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#!/bin/bash
# Get current swap usage for all running processes
# Erik Ljungstrom 27/05/2011
SUM=0
OVERALL=0
for DIR in `find /proc/ -maxdepth 1 -type d | egrep "^/proc/[0-9]"` ; do
        PID=`echo $DIR | cut -d / -f 3`
        PROGNAME=`ps -p $PID -o comm --no-headers`
        for SWAP in `grep Swap $DIR/smaps 2>/dev/null| awk '{ print $2 }'`
        do
                let SUM=$SUM+$SWAP
        done
        echo "PID=$PID - Swap used: $SUM - ($PROGNAME )"
        let OVERALL=$OVERALL+$SUM
        SUM=0

done
echo "Overall swap used: $OVERALL"

This will need to be ran as root for it to be able to gather accurate numbers. It will still work even if you don’t, but it will report 0 for any processes not owned by your user. Needless to say, it’s Linux only. The output is ordered alphabetically according to your locale (which admittedly isn’t a great thing since we’re dealing with numbers), but you can easily apply your standard shell magic to the output. For instance, to find the process with most swap used, just run the script like so:

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$ ./getswap.sh | sort -n -k 5

Don’t want to see stuff that’s not using swap at all?

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$ ./getswap.sh  | egrep -v "Swap used: 0" |sort -n -k 5

…; and so on and so forth

May 27th, 2011

Example Using Cassandra With Thrift in C++

Due to a very exciting, recently launched project at work, I’ve had to interface with Cassandra through C++ code. As anyone who has done this can testify, the API docs are vague at best, and there are very few examples out there. The constant API changes between 0.x versions and the fact that the Cassandra API has its docs and Thrift has its own, but there is nothing bridging the two isn’t helpful either. So at the moment it is very much a case of dissecting header files and looking at implementation in the Thrift generated source files.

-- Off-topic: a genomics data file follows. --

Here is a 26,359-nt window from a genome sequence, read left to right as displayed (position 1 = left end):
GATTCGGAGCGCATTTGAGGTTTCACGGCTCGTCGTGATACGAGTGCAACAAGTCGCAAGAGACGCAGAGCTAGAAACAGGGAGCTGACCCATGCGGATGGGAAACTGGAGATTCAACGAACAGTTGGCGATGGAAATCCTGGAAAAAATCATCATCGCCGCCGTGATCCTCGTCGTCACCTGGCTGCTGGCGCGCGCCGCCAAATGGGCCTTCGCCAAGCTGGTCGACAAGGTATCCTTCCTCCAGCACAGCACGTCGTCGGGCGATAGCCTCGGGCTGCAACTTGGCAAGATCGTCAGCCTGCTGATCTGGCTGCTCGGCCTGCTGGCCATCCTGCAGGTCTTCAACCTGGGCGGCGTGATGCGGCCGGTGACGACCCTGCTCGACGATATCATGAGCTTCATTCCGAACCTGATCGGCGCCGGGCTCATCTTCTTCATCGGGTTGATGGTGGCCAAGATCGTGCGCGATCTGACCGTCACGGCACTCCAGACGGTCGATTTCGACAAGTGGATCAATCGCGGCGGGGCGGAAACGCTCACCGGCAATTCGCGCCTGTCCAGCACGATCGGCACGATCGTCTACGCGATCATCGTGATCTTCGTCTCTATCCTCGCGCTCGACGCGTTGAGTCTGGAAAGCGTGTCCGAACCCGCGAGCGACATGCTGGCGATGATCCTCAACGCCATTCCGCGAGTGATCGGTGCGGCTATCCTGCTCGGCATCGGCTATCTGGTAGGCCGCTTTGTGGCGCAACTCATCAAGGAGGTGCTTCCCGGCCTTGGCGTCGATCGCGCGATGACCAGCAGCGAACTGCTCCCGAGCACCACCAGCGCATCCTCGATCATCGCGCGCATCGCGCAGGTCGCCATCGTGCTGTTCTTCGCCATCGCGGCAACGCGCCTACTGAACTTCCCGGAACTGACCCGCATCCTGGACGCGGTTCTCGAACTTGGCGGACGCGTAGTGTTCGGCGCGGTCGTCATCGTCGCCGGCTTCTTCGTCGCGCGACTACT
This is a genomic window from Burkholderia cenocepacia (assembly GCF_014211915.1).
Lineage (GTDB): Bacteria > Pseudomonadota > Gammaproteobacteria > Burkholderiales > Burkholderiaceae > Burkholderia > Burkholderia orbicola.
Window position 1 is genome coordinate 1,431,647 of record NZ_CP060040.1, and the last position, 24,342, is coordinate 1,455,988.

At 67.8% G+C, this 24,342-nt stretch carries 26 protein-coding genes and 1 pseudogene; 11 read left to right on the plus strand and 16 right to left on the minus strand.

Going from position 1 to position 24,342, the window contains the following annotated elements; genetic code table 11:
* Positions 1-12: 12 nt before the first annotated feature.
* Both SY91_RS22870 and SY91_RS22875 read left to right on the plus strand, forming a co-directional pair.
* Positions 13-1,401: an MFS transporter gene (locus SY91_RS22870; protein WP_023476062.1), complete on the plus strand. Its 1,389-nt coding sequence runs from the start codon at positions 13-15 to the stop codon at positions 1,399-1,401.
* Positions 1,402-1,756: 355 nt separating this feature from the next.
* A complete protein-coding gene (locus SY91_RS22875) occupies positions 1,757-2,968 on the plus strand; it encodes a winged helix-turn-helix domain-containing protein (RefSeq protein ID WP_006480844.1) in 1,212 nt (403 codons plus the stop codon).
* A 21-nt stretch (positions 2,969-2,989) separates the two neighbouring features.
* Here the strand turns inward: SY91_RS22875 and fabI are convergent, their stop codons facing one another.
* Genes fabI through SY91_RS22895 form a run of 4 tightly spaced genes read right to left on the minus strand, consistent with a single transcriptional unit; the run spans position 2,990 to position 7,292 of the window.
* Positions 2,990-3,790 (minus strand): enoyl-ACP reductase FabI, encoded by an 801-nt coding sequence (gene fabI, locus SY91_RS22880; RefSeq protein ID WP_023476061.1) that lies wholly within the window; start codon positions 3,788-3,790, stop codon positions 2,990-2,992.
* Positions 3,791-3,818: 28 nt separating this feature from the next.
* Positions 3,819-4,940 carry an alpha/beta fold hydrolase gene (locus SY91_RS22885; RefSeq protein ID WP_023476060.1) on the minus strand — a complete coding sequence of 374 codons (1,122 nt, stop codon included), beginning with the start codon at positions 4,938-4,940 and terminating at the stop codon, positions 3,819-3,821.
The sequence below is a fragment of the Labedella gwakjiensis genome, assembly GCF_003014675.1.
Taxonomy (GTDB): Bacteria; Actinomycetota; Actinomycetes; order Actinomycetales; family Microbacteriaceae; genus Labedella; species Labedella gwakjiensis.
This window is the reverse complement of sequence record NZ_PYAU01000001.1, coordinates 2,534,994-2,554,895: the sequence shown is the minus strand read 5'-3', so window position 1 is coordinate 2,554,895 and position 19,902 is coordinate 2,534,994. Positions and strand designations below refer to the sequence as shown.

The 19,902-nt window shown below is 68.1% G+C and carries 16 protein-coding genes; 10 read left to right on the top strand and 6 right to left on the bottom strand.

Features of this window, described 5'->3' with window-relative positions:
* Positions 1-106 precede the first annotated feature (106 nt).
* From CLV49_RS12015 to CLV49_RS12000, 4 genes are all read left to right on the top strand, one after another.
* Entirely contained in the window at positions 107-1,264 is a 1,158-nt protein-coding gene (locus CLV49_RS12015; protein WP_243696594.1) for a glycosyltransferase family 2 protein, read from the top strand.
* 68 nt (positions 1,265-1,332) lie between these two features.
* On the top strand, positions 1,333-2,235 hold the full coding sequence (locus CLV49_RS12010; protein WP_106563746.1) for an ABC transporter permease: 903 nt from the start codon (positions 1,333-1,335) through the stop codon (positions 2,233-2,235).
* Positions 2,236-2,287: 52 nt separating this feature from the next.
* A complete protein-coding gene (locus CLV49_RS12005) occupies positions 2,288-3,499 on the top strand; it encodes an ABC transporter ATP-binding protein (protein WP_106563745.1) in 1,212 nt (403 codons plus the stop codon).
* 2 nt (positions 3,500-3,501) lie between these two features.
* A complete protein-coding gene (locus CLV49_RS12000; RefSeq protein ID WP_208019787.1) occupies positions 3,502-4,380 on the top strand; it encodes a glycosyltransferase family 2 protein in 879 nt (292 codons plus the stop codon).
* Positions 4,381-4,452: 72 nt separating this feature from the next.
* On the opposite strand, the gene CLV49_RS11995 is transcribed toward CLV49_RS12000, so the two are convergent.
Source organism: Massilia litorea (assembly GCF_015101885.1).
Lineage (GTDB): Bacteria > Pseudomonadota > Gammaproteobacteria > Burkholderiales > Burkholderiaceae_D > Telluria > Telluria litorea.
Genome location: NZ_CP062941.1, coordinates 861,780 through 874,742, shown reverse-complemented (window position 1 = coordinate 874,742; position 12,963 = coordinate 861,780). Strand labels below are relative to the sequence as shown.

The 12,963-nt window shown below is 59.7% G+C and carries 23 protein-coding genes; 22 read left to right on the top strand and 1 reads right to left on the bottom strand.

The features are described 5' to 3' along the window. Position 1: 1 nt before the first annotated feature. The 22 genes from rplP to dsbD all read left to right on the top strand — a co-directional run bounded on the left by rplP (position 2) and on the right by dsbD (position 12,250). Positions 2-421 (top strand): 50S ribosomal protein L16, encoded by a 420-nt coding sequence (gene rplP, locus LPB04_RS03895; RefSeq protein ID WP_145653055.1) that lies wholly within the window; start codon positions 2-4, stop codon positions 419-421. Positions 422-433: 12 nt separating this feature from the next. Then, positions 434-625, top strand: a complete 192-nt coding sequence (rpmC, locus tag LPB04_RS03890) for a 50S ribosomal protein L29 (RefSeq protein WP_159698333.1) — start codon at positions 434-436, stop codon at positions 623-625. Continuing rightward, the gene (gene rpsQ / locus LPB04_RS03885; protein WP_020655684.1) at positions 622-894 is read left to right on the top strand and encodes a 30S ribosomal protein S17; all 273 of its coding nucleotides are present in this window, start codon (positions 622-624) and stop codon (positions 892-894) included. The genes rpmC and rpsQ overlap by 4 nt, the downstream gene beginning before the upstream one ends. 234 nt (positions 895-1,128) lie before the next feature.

The only somewhat useful example of using Cassandra with C++ one can find online is this, but due to the API changes, this is now outdated (it’s still worth a read).

So in the hope that nobody else will have to spend the better part of a day piecing things together to achieve even the most basic thing, here’s an example which works with Cassandra 0.7 and Thrift 0.6.

Read on →
May 21st, 2011

Site Slow After Scaling Out? Yeah, Possibly!

Every now and then, we have customers who outgrow their single server setup. The next natural step is of course splitting the web layer from the DB layer. So they get another server, and move the database to that.

So far so good! A week or so later, we often get the call “Our page load time is higher now than before the upgrade! We’ve got twice as much hardware, and it’s slower! You have broken it!” It’s easy to see where they’re coming from. It makes sense, right?

That is until you factor in the newly introduced network topology! Today it’s not unusual (that’s not to say it’s acceptable or optimal) for your average wordpress/drupal/joomla/otherspawnofsatan site to run 40-50 queries per page load. Quite often even more!

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Mar 29th, 2011